• Regulations 23 to 27: Site-wide issues. General requirements to ensure fresh air availability at each workplace, reasonable temperatures maintained at internal workplaces, protection against inclement weather, adequate levels of lighting (including emergency lights), reasonably clean and tidy workplaces, well-defined site boundaries, and maintenance of site equipment and plant for safe use by operatives.
  • Regulations 28 to 30: Training, inspection and reports. Specialised elements of work to be undertaken only by those appropriately qualified and/or trained.
  • Supervision of others by those suitably qualified may be acceptable. Places of obvious danger and risk, such as excavations, cofferdams and caissons, to be inspected regularly (at least daily and when changes are effected) by a competent person. Written records/reports to be filed after every inspection.
  • The principal considerations under the Work at Height Regulations apply to any place at or below ground level as well as above ground. They also include the means of gaining access and egress from that place of work. Measures taken by these regulations are designed to protect a person from injury caused by falling any distance. This may be from plant and machinery or from equipment such as scaffolding, trestles and working platforms, mobile or static. In summary:
  • Regulation 4: Organisation and planning. It is the employer’s responsibility to ensure that work at height is planned, supervised and conducted in a safe manner. This includes provisions for emergencies and rescues, and regard for assessing risk to persons working during inclement weather.
  • Regulation 5: Competence. Employer’s responsibility to ensure that persons engaged in any activity relating to work at height are competent. Any person being trained to be supervised by a competent person.
  • Regulation 6: Risk avoidance. Re risk assessment under Regulation 3 of the Management of Health and Safety at Work Regulations. This is concerned primarily with appraisal of the work task relative to its situation: that is, work should not be undertaken at a height if it is safer to do it at a lower level, e.g. cutting materials. Provisions to be in place for preventing persons sustaining injury from falling.
  • Regulation 7: Work at height equipment. Further requirements for assessment of risk relative to the selection of plant and equipment suitable for collective rather than individual use.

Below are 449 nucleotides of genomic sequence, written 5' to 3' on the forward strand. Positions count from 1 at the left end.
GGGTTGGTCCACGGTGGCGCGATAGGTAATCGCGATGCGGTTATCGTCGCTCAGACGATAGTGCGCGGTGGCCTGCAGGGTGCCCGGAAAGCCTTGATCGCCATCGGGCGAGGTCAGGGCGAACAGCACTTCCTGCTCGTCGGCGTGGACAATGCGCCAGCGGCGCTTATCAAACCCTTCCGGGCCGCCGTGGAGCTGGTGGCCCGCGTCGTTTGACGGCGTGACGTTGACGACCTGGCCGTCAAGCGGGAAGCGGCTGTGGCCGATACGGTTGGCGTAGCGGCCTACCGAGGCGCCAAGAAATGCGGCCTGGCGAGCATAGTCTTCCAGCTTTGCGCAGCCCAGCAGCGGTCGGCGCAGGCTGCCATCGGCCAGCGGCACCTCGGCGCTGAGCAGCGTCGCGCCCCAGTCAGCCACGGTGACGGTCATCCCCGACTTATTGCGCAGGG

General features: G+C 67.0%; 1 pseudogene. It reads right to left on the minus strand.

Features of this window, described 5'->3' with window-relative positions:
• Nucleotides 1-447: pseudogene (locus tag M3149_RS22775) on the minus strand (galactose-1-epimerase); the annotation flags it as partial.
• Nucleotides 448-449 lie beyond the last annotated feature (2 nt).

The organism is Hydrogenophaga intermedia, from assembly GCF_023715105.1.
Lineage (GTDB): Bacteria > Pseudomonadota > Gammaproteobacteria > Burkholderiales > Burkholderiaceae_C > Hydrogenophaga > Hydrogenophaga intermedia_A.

• Regulation 8: Specific work equipment.
Scaffold and working platforms:
  • Top guard rail, min. 950 mm high.
  • Intermediate guard rail, positioned so that no gap between it and top rail or toe board exceeds 470 mm.
  • Toe board, sufficient to prevent persons or materials falling from the working platform. Generally taken as 150 mm min. height. For practical purposes a 225 mm wide scaffold board secured vertically.
  • Stable and sufficiently rigid for the intended purpose.
  • Dimensions adequate for a person to pass along the working platform, unimpeded by plant or materials.
  • No gaps in the working platform.
  • Platform surface resistant to slipping or tripping.
  • Platform designed to resist anticipated loading from personnel, plant and materials.
  • Scaffold frame of sufficient strength and stability.
  • If the scaffold is unconventional in any way, calculations are required to prove its structural integrity.
  • n Assembly, use and dismantling plan and instructions to be produced by a
  • competent designer. A standard procedure/plan is acceptable for regular
  • applications.
  • During assembly, alteration, dismantling or non-use, suitable warning signs
  • to be displayed as determined by the Health and Safety (Safety Signs and
  • Signals) Regulations. Means to prevent physical access also required.
  • Assembly, alteration and dismantling under the supervision of a competent person qualified by an approved training scheme.

Nets, airbags or other safeguards for arresting falls:

12 Advanced Construction Technology Used where it is considered not reasonably practical to use other safer work equipment without it. A safeguard and its means for anchoring must be of adequate strength to arrest and contain persons without injury, where they are liable to fall. Persons suitably trained in the use of this equipment, including rescue procedures, must be available throughout its deployment. Where personal fall protection equipment is considered necessary, it should be correctly fitted to the user, adequately anchored, and designed to prevent unplanned use by the user’s normal movements.